The Ukrainian president cited the fact that 'more than 60 employees' of the prosecutor’s office and the state security service stayed in occupied territory to work for the Russians.
Ukrainian President Volodymyr Zelenskyy has fired his country's spy chief and top prosecutor, citing hundreds of criminal proceedings into treason and collaboration by people in their departments, and other law enforcement agencies.
“In particular, more than 60 employees of the prosecutor’s office and the SBU (state security service) have remained in the occupied territory and work against our state,” Zelenskyy said.
“Such an array of crimes against the foundations of the state’s national security, and the links recorded between Ukrainian security forces and Russian special services raise very serious questions about their respective leaders,’’ he said in his nightly video address to the nation.
Zelenskyy dismissed Ivan Bakanov, a childhood friend and former business partner whom he had appointed to head the SBU. Bakanov had come under growing criticism over security breaches since the war began.
He also dismissed Prosecutor General Iryna Venediktova, and replaced her with her deputy Oleksiy Symonenko. Venediktova has helped lead war crime investigations.
The political moves in Kyiv come as Russia has ordered its forces in Ukraine to step up operations. Dozens of people were killed in Ukraine in recent days as Russian rockets and missiles pounded the country in the latest of a series of bombardments.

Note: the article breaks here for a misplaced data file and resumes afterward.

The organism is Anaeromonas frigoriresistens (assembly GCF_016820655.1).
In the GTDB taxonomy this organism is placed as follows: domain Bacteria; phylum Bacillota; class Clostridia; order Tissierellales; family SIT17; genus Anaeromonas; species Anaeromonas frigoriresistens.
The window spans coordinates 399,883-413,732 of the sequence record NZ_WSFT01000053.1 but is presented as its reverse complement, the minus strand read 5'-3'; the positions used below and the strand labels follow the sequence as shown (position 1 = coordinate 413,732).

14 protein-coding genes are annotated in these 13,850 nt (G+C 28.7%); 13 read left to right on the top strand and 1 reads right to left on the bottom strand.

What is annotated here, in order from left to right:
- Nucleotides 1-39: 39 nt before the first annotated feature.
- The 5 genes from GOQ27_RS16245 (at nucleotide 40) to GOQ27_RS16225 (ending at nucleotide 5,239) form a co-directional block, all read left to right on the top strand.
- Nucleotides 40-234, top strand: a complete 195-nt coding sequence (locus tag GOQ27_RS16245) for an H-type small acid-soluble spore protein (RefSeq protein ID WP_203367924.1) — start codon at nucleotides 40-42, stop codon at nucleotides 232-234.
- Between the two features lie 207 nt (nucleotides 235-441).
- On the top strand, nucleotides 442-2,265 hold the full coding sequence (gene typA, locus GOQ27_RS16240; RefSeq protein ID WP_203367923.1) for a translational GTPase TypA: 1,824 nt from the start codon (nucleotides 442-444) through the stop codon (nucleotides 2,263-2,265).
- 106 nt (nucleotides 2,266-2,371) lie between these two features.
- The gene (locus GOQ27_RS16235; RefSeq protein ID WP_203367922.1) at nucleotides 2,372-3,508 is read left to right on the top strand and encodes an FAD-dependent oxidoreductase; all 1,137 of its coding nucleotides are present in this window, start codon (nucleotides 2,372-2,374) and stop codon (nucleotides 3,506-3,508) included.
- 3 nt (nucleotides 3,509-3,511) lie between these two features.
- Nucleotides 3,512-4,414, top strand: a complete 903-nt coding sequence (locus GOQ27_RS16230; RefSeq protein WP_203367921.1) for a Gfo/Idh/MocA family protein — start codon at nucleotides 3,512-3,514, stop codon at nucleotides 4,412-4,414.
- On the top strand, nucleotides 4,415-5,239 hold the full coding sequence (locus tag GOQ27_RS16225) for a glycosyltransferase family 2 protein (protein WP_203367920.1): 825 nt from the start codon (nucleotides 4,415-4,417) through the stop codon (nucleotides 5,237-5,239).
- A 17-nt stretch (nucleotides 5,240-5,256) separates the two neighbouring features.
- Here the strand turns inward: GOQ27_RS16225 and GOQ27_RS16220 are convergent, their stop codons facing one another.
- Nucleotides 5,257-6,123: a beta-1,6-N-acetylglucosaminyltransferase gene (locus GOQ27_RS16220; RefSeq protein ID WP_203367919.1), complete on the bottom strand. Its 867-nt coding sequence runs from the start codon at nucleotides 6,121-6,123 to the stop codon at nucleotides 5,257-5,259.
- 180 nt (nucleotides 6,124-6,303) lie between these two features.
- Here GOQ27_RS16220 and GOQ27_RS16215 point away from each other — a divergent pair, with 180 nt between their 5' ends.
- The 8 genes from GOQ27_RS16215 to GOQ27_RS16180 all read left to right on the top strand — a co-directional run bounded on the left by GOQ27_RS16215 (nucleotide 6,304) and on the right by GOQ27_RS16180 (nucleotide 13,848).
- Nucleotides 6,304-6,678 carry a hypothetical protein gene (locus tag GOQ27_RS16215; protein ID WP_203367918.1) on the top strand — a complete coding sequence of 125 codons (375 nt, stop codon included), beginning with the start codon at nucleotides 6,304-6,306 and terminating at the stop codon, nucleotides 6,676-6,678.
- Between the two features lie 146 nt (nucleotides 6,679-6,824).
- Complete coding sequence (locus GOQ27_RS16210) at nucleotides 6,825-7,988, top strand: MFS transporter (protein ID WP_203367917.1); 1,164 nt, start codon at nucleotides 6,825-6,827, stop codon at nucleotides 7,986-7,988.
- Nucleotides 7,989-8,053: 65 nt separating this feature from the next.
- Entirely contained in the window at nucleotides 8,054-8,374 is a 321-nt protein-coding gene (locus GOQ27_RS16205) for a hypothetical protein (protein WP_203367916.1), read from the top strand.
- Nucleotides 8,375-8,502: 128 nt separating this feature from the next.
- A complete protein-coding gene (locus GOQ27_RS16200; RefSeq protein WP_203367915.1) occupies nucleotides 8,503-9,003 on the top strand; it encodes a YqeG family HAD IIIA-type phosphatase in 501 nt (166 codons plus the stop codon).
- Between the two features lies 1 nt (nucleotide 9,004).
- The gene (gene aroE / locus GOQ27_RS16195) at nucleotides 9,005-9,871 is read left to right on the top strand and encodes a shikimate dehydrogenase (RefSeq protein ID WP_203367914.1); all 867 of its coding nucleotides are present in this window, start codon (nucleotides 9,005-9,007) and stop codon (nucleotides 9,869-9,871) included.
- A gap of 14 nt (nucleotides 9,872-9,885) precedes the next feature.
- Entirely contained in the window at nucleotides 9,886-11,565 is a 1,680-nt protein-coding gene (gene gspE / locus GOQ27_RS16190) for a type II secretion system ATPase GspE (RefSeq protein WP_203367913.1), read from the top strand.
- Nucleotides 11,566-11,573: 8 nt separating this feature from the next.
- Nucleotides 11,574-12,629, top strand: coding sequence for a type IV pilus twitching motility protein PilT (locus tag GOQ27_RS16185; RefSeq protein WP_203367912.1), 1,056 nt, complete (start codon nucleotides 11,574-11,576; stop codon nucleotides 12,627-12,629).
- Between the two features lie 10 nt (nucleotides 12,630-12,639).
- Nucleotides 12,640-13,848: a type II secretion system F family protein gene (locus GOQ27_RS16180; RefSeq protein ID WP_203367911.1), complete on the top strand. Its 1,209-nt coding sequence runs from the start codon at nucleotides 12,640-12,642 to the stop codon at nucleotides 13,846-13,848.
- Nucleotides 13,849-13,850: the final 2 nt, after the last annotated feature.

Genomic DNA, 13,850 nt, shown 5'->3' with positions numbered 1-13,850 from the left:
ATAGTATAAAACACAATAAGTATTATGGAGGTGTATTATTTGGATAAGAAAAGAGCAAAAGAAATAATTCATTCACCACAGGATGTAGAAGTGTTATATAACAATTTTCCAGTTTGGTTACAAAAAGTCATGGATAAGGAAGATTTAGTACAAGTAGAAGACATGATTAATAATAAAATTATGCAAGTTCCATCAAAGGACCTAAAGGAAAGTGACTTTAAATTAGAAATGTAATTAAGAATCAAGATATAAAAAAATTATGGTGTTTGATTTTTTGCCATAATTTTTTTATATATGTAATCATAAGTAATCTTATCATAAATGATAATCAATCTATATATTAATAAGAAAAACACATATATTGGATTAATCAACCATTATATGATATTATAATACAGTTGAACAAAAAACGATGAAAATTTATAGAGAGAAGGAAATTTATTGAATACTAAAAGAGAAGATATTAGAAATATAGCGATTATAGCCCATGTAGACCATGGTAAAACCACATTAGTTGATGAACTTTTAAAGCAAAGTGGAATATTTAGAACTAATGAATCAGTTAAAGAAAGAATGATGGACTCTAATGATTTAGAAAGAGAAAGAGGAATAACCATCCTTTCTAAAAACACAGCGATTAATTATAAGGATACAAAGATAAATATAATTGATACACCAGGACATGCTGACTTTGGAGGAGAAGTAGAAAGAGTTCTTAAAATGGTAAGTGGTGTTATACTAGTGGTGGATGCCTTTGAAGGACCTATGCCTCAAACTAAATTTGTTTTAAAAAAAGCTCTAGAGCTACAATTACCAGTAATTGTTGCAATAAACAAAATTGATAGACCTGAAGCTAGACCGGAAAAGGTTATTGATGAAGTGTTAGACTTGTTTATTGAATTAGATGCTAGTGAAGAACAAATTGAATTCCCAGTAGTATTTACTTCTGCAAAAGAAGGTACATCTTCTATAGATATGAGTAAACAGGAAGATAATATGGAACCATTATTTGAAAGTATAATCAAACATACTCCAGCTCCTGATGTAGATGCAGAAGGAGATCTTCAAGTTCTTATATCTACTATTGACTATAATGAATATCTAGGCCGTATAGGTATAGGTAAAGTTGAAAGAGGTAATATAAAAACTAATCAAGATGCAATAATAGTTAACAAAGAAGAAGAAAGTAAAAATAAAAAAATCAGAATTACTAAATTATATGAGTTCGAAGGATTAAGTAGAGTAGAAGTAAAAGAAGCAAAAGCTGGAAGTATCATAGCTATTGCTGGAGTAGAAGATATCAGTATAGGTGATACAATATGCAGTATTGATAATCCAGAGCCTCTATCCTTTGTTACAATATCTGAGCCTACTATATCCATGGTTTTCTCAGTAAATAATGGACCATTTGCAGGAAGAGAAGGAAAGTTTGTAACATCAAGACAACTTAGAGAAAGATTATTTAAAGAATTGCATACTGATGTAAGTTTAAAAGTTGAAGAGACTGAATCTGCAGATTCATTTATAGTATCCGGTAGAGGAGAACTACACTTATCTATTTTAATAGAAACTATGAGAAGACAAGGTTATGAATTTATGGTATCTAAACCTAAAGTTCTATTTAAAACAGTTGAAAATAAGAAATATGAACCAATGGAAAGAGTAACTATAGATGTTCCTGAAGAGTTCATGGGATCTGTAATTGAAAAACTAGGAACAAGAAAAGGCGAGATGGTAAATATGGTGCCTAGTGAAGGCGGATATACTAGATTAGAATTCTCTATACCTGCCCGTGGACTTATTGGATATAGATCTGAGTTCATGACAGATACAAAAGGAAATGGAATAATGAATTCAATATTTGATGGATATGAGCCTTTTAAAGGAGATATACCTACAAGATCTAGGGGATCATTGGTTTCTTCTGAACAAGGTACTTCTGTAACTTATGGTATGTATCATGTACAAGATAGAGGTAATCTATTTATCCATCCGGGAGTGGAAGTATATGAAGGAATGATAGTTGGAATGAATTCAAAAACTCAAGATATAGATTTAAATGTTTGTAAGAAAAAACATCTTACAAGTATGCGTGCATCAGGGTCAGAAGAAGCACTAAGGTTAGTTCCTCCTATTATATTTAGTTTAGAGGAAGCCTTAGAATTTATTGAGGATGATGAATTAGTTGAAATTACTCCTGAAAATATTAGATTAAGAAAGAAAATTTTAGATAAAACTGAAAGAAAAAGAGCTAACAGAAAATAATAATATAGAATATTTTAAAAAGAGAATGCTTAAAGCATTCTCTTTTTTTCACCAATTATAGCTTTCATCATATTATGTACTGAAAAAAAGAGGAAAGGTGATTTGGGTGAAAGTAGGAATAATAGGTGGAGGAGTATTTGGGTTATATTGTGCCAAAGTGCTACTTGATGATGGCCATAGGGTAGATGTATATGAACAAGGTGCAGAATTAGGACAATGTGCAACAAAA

Russia's defence ministry said in a statement that Defence Minister Sergei Shoigu had ordered military units to step up their operations to prevent strikes on eastern Ukraine and other territories controlled by Moscow, according to Reuters.
Meanwhile, Russian missiles hit industrial facilities earlier Sunday at Mykolaiv, a key shipbuilding center in southern Ukraine. The local mayor said the missiles struck an industrial and infrastructure facility. Mykolaiv has faced regular Russian missile strikes in recent weeks as the Russians have sought to soften Ukrainian defenses.
The Russian military has declared a goal to cut off Ukraine's entire Black Sea coast all the way to the Romanian border. If successful, such an effort would deal a crushing blow to the Ukrainian economy and trade, and allow Moscow to secure a land bridge to Moldova's separatist region of Transnistria, which hosts a Russian military base.